Early in the afternoon long lines of dust were seen about four miles away to the rear and left, rising over the tops of the trees, and about five o'clock we received a conclusive and stunning explanation of their import. It was simply a rapid concentration to strike our extreme left, which was still weak and unsteady, from its having been continually shoved out in that direction, and from the distance and the roughness of the way over which supporting artillery must pass. The rebels had evidently discovered this state of affairs, and meant to thrust a heavy column in between Schofield and the cavalry before these could be united in a strong line. They were at their old work. Fortunately the game was detected and our combinations made in time to save the line, but not a minute to spare. The blow was parried, but we staggered under it. Wood's division of the Fourth corps had been relieved from line of battle on Schofield's right in the forenoon by the division of General Stanley, and had rested but a short time when it was hurried over to the point of danger. The ground was very rough and the bushes almost impenetrable, but boldness was here again the safe policy and the division was soon engaged. The ground on which it must fight was peculiarly bad. Two parallel ridges hemmed in its flanks, and directly in front was another, on all of which the rebels had guns which delivered at once a direct, enfilading, and cross fire. Their volleys were quick and terrible as cross-lightning; grape, canister, shell, and round shot pouring in all at once, and musket balls flying thick as hail. Out of Wood's division, and Scribner's brigade of Johnson's division, which was supporting on the left, four hundred men fell in thirty minutes, when darkness happily intervened. Our lines had held their own stubbornly in the face of this terrible slaughter, but by ten in the evening were drawn back so that they could be supported by batteries which had in the meantime been planted. Here lay four hundred wounded and dead men in need of immediate care, and the ambulances and stretchers were three miles away, and the road between was very bad. Despite the best endeavors of Captain Tousley, Chief of Ambulance corps, who ordered up the whole corps at once, nearly a hundred men lay on the field all night. Those who could dragged themselves wearily along, with the aid of comrades, to the hospital. This number of wounded and killed were found on the field, and others may have been left in the retreat. Among the missing is Colonel Payne, of the One Hundred and Twenty-fourth Ohio, who is either a prisoner or killed, and fallen into the hands of the rebels. Another painful loss was that of Captain Harry Stinson, of General Howard's staff, who was shot early in the day through the lungs, and will not probably survive. He is but twenty years of age, and had just been appointed Major by the General, though not yet commissioned. The General himself exposed his person recklessly, and came sufficiently near being a one-legged, as he is already a one-armed veteran. A ragged piece of shell contused his foot severely while he was riding coolly outside the skirmish line, and another piece slightly bruised his forehead. The General's remark that he has already made sufficient sacrifices to the rebels, and must, therefore, be entitled to immunity at their hands, would weigh lightly with the bloody-minded traitors, if any opportunity against him should be presented, and will lack much of dispelling the anxiety of his friends.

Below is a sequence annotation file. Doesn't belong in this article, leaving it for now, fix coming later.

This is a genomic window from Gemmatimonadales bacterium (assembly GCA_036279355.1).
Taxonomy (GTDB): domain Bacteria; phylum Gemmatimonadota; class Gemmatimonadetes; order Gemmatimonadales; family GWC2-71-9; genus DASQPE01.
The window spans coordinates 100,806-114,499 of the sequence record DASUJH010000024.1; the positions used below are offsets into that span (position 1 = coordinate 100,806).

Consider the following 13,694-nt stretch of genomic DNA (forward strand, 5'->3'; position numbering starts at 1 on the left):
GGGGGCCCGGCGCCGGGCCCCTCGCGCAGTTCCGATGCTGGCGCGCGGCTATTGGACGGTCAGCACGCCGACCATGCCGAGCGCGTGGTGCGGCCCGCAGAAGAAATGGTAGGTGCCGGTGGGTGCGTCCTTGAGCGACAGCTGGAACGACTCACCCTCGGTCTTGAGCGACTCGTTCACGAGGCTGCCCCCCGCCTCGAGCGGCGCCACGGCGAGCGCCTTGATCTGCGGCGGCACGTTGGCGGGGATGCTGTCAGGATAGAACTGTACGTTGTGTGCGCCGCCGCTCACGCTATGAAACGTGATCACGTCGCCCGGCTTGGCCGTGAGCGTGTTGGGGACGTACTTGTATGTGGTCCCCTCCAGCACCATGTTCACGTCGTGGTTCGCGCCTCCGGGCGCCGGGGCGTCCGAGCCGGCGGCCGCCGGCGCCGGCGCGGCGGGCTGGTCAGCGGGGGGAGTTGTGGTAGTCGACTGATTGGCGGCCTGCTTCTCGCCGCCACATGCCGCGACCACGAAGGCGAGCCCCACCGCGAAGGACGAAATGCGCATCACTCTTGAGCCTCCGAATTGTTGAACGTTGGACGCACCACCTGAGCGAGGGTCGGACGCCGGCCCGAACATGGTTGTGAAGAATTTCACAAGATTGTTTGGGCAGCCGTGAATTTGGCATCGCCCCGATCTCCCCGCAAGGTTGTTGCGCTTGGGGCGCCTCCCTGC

The heaviest sufferers by the evening's attack was, probably, Hazen's brigade. Forming the centre of the attacking column, and driving upon the foe in the form of a wedge, it courted the enemy's fiercest, and, as it came, braced itself up stoutly against it, and stood.